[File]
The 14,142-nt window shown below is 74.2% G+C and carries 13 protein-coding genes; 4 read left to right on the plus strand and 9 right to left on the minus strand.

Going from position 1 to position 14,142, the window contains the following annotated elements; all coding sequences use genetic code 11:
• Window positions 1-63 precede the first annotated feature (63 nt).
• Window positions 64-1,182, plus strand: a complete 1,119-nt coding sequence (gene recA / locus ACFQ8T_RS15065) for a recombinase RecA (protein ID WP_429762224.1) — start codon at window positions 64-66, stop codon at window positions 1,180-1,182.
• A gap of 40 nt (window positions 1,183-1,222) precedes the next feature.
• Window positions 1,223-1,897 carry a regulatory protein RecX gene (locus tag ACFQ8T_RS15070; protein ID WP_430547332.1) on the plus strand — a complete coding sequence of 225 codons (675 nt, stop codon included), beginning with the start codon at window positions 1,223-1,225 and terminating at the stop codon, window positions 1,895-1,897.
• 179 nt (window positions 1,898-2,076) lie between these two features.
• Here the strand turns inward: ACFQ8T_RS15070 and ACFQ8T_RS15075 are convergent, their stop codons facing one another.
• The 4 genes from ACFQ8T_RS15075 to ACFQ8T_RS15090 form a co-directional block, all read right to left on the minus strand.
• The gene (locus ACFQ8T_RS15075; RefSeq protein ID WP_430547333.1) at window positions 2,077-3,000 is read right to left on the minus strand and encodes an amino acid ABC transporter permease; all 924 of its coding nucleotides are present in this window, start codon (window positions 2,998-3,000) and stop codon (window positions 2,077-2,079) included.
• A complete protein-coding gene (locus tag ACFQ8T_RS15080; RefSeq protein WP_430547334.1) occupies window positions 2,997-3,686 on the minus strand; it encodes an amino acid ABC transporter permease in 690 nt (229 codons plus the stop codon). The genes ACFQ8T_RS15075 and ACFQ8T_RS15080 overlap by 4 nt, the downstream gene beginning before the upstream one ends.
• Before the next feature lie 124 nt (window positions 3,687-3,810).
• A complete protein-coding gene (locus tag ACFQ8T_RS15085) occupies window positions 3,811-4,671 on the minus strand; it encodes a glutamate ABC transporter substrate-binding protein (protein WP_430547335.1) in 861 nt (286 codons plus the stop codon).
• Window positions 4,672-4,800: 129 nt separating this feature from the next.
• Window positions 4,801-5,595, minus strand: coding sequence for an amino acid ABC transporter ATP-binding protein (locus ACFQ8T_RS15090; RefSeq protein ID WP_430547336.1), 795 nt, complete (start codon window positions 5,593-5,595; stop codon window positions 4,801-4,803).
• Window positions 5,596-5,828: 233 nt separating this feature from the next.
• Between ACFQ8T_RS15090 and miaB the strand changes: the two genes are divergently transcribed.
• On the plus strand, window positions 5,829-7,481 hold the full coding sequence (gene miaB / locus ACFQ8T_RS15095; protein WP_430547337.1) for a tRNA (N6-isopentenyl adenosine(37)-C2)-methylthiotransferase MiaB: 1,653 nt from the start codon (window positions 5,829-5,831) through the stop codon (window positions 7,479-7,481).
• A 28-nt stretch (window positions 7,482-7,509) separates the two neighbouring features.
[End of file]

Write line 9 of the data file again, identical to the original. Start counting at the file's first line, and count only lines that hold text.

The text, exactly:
• The 4 genes from ACFQ8T_RS15075 to ACFQ8T_RS15090 form a co-directional block, all read right to left on the minus strand.